business news in context, analysis with attitude

by Kevin Coupe

There is an age-old question pondered by many retailers.

How do I treat my best customers better than everyone else, while not offending everybody else?

It is a question to which Amazon apparently has come up with an answer ... at least to the first part.

Because in its first Amazon Books store in Seattle, they're charging Prime members less for books than they're charging people who do not belong to Amazon Prime. Prime members - who spend $99 annually or $10.99 a month to belong - get a discount. Non-members pay list price. The books don't have price tags, but kiosks clearly delineate how much the discounts are - ranging from six percent to 40 percent.

This pricing structure, GeekWire suggests, "could signal a broader strategy for the company’s brick-and-mortar retail expansion."

The story also makes clear that the pricing differential applies only to books, not to electronics such as the Echo, FireTV and Kindle that also are sold in the store.

It is a fascinating and Eye-Opening approach. Amazon founder/CEO Jeff Bezos has said that his goal is to make belonging to Prime so irresistible and valuable that it would be irresponsible not to belong. And this would appear to be just one more piece of this overall strategy.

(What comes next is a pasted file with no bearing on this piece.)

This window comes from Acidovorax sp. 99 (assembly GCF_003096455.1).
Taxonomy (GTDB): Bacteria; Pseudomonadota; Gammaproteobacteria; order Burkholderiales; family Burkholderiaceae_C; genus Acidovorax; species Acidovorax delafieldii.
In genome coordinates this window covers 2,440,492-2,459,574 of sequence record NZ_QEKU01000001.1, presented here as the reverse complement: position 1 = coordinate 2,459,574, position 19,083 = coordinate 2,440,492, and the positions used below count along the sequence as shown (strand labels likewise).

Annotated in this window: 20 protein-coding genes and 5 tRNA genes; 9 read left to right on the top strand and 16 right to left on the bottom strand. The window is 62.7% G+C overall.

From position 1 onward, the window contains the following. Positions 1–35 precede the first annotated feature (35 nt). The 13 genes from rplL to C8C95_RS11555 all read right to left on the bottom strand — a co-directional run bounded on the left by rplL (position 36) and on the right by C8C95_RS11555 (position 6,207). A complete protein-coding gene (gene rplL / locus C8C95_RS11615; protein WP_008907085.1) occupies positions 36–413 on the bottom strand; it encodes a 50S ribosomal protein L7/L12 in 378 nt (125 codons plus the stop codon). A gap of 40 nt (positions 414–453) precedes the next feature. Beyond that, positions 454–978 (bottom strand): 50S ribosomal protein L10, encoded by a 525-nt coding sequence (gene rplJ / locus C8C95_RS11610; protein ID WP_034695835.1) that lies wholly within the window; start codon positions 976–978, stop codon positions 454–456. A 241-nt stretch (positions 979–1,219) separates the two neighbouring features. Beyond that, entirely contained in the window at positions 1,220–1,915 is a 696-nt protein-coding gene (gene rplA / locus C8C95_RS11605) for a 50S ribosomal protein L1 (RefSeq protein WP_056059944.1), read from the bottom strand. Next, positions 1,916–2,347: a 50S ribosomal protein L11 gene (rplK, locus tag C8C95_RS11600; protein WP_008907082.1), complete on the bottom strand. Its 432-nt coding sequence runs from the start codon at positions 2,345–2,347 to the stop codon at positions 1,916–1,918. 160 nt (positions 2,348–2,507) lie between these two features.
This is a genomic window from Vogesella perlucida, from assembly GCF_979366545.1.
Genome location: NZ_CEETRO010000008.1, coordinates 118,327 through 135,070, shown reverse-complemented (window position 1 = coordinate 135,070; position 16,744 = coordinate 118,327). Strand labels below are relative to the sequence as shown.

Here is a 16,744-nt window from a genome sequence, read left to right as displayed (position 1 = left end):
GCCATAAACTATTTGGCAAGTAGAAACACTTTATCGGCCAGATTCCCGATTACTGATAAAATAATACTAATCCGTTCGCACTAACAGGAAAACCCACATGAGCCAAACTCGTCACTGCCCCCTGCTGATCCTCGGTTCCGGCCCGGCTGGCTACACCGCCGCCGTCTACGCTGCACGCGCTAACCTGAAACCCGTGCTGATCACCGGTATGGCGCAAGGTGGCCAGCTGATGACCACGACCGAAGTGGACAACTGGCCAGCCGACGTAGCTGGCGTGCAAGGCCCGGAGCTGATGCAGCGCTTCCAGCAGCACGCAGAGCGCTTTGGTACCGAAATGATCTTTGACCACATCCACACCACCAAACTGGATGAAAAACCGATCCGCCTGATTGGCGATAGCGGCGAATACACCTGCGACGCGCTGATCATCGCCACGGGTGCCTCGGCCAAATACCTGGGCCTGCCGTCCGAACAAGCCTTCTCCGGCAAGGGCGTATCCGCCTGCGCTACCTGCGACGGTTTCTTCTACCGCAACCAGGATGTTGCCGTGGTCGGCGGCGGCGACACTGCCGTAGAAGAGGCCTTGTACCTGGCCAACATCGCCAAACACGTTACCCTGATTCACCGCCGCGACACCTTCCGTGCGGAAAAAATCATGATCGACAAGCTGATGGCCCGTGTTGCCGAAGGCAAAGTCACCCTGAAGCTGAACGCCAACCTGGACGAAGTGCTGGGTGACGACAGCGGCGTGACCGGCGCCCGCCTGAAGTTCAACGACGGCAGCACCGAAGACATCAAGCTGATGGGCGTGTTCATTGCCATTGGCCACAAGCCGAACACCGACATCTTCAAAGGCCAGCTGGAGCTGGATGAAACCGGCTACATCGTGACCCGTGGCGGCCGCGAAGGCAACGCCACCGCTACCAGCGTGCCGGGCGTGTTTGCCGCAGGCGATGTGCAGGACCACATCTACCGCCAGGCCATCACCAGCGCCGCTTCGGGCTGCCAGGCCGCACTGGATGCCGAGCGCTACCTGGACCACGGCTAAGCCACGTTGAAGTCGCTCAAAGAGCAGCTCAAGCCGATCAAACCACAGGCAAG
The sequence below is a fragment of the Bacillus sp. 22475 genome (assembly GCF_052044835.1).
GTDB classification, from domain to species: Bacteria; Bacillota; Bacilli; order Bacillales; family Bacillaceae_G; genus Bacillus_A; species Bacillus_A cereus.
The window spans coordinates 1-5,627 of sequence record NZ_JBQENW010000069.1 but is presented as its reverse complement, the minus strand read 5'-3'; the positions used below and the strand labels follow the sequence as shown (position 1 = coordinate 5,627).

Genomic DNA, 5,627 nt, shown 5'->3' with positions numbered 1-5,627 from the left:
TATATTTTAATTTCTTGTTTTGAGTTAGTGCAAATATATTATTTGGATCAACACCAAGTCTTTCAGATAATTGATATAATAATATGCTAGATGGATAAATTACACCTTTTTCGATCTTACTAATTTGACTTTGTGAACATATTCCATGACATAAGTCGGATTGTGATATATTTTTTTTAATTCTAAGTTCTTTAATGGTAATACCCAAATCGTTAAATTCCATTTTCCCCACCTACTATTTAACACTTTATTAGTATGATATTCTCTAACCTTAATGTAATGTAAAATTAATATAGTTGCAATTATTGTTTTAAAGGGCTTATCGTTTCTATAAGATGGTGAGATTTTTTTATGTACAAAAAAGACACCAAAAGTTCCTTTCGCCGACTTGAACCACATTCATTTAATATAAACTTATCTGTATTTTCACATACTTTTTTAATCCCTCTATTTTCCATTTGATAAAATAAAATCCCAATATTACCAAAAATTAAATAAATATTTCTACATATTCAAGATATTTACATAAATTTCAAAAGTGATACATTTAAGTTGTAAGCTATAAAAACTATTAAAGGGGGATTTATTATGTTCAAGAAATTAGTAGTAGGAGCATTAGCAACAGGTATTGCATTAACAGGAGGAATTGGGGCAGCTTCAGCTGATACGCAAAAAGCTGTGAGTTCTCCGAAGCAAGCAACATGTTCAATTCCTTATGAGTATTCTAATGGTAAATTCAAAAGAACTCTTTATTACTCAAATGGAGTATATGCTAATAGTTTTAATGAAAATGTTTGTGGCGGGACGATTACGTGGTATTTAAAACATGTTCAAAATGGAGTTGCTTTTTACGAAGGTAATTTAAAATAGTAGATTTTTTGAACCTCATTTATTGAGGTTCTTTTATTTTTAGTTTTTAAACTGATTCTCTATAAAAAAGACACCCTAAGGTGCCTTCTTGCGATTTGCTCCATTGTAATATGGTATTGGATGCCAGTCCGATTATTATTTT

It is a risk. Will non-Prime members feel insulted when they find they have to pay higher prices? Maybe. But Amazon is counting on its powers of persuasion - and, I think, it is a pretty persuasive argument - to convince people that Amazon Prime can make their lives better and easier and less costly.

It is all a matter of luring them into the Amazon ecosystem. Because once they're there, Amazon believes, they'll never leave.

Which leaves it up to competitive retailers to figure out how to lure them away ... or prevent them from entering the ecosystem to begin with.
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